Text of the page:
Up up down down left right left right justenmoreminuteszzzz…

Up up down down left right left right justenmoreminuteszzzz…

Up up down down left right left right justenmoreminuteszzzz…

Up up down down left right left right justenmoreminuteszzzz…

Up up down down left right left right justenmoreminuteszzzz…

Up up down down left right left right justenmoreminuteszzzz…

Up up down down left right left right justenmoreminuteszzzz…

Up up down down left right left right justenmoreminuteszzzz…

Up up down down left right left right justenmoreminuteszzzz…

Up up down down left right left right justenmoreminuteszzzz…

Up up down down left right left right justenmoreminuteszzzz…

Up up down down left right left right justenmoreminuteszzzz…

Up up down down left right left right justenmoreminuteszzzz…

Up up down down left right left right justenmoreminuteszzzz…

Up up down down left right left right justenmoreminuteszzzz…

Up up down down left right left right justenmoreminuteszzzz…

Up up down down left right left right justenmoreminuteszzzz…

Up up down down left right left right justenmoreminuteszzzz…

Co.Design

Geek Dream: 100 Old Video Game Joysticks Become Alarm Clocks [Slideshow]

Interaction designer Roger Ibars took 100 retro game controllers and turned them into fully functional timepieces.

I don't know about you, but I find the "snooze" function on my alarm clock much too... pacifist. What I feel like doing when that damn buzzer goes off every morning is squeezing some kind of trigger and blasting it to hell. Apparently designer Roger Ibars has similar thoughts, because he's taken a hundred beautiful retro joysticks from various video-game systems of yore (Sega Master System, original NES, and the like) and turned them into fully functional alarm clocks.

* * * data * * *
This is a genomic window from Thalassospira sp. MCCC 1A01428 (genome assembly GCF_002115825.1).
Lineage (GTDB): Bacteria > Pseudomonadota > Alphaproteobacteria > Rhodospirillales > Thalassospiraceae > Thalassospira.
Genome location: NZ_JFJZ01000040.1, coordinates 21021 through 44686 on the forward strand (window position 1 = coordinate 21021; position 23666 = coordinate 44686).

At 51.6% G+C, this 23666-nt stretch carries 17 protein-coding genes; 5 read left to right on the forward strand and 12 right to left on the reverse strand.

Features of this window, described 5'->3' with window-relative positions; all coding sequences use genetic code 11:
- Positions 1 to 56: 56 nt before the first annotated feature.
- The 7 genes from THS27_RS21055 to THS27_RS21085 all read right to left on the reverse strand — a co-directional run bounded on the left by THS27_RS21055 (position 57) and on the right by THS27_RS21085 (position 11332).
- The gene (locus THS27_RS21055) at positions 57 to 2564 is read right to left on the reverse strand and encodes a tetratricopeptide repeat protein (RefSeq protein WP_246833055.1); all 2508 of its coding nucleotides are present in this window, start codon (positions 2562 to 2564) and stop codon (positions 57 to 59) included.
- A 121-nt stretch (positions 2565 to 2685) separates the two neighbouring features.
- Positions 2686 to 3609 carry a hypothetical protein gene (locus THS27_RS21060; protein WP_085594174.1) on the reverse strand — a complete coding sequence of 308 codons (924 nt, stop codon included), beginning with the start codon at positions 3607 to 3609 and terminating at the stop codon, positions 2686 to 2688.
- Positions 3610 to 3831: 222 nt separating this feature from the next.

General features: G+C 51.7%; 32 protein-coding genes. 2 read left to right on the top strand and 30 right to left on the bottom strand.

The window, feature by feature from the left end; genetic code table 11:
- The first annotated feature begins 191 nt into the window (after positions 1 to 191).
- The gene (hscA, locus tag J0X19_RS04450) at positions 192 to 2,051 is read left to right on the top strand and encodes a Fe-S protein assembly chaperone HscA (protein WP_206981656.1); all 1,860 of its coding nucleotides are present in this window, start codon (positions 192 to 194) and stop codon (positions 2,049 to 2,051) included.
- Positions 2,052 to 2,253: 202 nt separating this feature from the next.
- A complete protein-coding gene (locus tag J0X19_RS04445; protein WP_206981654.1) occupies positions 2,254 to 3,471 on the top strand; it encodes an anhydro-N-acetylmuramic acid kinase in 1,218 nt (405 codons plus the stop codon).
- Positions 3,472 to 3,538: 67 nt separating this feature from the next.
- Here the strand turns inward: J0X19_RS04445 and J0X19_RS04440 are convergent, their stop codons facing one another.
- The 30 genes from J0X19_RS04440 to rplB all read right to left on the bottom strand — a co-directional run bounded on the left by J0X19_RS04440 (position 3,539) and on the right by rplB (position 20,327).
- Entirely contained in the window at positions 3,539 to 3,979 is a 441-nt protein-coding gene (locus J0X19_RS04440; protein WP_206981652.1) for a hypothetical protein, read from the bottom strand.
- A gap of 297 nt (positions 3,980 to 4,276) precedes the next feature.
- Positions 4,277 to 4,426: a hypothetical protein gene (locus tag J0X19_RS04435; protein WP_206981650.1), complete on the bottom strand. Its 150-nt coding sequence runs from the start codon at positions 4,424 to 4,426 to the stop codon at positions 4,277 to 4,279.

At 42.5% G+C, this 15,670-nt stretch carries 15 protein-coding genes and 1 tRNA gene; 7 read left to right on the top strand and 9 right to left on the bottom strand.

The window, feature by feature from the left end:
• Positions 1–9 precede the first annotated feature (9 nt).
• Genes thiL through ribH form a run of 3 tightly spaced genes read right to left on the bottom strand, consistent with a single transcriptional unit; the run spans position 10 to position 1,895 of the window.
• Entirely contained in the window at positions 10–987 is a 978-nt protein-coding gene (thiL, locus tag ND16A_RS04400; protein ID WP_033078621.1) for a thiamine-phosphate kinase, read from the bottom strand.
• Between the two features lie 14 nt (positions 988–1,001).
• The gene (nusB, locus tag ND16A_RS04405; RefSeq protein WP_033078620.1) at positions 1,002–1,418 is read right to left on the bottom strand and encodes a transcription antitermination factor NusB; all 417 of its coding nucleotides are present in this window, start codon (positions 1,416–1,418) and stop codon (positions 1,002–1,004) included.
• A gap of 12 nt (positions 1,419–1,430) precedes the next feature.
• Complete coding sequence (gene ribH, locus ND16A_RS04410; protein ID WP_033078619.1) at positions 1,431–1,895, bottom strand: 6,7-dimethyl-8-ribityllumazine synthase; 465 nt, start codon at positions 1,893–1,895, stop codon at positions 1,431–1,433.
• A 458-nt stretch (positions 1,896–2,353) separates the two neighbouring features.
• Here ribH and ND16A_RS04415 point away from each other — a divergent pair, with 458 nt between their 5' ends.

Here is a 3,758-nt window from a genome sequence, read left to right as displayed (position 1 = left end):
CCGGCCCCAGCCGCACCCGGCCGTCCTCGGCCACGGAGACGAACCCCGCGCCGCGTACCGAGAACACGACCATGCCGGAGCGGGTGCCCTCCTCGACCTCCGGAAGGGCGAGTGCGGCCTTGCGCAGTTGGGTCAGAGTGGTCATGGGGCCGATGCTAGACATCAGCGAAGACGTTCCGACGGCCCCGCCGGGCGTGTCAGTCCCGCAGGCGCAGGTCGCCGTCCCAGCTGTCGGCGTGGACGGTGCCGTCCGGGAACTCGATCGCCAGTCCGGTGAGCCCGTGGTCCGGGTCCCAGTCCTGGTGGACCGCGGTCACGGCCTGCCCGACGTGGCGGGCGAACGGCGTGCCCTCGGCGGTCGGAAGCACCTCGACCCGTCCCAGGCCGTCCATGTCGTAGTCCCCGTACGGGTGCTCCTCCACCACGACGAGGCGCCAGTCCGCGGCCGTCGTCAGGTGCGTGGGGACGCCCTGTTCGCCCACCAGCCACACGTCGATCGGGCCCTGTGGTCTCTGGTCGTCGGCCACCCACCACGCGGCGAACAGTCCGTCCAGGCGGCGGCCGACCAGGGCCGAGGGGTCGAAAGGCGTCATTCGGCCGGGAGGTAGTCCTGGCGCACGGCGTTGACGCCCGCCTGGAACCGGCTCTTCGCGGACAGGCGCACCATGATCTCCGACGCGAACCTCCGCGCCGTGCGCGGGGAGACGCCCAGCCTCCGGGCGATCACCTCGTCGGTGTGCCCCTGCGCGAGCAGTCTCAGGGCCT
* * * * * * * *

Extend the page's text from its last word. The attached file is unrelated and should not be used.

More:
Blast your clock every morning like a game of Duck Hunt.

Video-game controllers are as diverse in their design as video games themselves, so each one presented a unique interaction-design challenge. The 1977 Atari 2600 joystick, for instance, is about as minimalist as they come: just a black rod and a red "fire" button. But it's actually quite a dynamic input device, and Ibars easily mapped time-setting functions (move the joystick up or or down to advance minutes) and alarm-setting (same idea, but move the joystick left or right). And the red "fire" button lights up the clock face. (I'd have preferred "snooze" for that, but that's just me.)

Even more ingenious are Ibars' experiments with Wii-like physical actions to control different clock functions. He modified a Nintendo "Zapper" gun so that tilting it to the left and firing moves the minutes "up" while setting an alarm, and tilting/firing to the right does the reverse. Given the normal associations people have with "right equals forward," "left equals back," Ibars' design seems oddly backwards from a UX design perspective, but who cares: how much fun would it be to blast your clock every morning like it was a game of Duck Hunt?

The game controllers range from ancient Arkanoid paddles to contemporary Guitar Hero axes. And while they're not quite for sale, maybe if you asked him really nicely, he'd consider an offer. (Dibs on the NES Advantage!)

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1 Comments

  • Mang A-Million

    Some of the joysticks present really interesting interaction design challenges. must have been a lot of fun designing them.

    i like the idea of pointing the gun controller to my head each morning and pulling the snooze trigger!